German federal prosecutors have closed their investigation into the alleged tapping of Angela Merkel’s mobile phone by the US National Security Agency.
Prosecutors opened an investigation last June into the alleged monitoring of a phone the German chancellor used for party business, an issue that has weighed on relations between Germany and the US.
In December, however, Germany’s chief prosecutor Harald Range signalled that the inquiry was not going well and that he had found no actionable evidence.
His office announced on Friday that it did not have an original document to prove spying had taken place, and documents published in the media did not provide evidence that would stand up in court.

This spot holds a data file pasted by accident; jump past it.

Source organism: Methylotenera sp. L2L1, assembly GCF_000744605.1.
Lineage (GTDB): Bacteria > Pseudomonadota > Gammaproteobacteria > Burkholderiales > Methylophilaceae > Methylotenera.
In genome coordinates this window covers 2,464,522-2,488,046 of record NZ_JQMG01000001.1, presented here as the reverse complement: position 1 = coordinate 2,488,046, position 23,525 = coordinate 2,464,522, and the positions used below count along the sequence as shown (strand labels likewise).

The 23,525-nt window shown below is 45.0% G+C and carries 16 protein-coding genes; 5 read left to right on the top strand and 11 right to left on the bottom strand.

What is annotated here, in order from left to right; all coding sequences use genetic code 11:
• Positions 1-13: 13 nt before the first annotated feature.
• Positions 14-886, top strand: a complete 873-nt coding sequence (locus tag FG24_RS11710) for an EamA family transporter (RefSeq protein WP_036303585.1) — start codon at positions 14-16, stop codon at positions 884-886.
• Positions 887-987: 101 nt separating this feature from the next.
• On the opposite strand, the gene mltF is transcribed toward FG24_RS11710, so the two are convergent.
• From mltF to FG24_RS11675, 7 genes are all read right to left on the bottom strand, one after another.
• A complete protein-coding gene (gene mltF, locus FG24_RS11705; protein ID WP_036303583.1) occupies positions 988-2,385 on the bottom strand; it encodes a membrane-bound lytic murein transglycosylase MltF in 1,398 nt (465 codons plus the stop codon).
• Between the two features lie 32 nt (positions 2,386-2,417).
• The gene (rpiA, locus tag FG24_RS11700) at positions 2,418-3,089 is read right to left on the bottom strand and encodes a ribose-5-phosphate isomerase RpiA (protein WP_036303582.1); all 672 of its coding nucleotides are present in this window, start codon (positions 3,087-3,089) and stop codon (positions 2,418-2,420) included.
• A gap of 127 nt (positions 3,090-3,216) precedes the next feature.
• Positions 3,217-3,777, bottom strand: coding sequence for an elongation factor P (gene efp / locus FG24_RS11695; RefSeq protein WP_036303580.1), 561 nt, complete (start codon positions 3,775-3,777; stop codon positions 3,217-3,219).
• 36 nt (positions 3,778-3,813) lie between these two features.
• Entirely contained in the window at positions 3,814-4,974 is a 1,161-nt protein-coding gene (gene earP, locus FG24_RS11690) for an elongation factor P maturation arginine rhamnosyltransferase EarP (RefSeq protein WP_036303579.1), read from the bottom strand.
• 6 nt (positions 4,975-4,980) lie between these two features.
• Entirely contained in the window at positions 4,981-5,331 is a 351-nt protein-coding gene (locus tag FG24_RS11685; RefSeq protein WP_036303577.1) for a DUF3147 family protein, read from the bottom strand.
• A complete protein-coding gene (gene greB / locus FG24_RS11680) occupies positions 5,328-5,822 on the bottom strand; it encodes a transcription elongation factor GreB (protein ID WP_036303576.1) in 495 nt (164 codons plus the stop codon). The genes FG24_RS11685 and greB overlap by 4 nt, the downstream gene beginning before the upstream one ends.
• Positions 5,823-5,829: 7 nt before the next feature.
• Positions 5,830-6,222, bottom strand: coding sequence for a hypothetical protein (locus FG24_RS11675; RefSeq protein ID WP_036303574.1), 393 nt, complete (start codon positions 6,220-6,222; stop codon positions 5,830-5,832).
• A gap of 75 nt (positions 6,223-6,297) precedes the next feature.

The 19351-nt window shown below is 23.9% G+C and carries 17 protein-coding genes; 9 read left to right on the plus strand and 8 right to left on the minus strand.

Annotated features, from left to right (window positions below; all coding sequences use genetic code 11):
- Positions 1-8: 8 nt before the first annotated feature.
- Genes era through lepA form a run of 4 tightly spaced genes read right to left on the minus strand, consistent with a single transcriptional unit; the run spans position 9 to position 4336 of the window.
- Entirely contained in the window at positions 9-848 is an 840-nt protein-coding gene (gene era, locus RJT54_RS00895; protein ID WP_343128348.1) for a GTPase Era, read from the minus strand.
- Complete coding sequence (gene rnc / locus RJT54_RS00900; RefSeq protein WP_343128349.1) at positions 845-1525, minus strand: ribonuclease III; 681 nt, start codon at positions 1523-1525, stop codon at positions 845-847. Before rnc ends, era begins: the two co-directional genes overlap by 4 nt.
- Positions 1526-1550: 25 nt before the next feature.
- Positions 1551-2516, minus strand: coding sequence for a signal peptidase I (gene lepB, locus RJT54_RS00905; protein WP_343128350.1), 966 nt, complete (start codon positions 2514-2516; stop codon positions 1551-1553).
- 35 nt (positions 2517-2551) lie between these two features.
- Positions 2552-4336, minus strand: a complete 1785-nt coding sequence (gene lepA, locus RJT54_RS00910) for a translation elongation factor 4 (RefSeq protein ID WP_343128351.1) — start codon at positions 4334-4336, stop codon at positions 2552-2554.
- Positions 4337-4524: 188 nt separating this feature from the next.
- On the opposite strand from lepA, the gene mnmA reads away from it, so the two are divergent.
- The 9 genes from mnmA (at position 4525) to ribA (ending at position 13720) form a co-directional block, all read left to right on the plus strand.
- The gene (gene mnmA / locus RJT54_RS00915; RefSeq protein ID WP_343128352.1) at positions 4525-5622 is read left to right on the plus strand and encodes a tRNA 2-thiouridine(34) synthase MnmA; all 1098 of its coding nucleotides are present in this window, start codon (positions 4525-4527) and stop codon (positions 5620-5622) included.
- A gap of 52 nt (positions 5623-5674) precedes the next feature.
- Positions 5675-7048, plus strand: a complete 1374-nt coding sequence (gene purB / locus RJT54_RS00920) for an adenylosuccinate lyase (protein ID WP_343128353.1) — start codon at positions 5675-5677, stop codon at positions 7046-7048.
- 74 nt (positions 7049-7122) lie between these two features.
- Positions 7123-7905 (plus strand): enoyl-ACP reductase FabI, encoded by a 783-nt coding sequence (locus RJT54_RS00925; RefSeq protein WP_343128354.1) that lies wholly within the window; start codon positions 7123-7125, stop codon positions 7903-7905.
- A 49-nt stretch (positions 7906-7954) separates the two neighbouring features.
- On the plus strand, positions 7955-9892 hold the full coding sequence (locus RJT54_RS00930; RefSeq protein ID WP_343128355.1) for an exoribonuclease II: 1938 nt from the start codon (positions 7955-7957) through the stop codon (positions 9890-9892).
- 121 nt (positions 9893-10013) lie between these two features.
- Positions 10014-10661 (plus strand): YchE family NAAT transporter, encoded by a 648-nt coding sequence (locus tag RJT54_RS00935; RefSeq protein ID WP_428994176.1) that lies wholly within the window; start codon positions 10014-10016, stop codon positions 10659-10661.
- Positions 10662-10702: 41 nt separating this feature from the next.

German magazine Der Spiegel broke the story of the alleged monitoring in late 2013, citing documents provided by Edward Snowden.
“The documents published in the media so far that come from Edward Snowden also contain no evidence of surveillance of the cellphone used by the chancellor solid enough for a court,” Range’s office said in a statement.
Prosecutors said they see no prospect of success in continuing to investigate. They noted that journalists involved in publishing Snowden’s documents are entitled to refuse testimony, and argued that public statements by Snowden give no indication that he has personal knowledge of the surveillance of Merkel’s phone.
“The vague comments by US officials about possible surveillance of the chancellor’s mobile telecommunication by a U.S. intelligence service ‘not any more’ are not enough to describe what happened,” they added.
“The comments, which were viewed in public as a general admission of guilt, do not discharge us from (fulfilling) the burden of proof according to the requirements of criminal procedure.”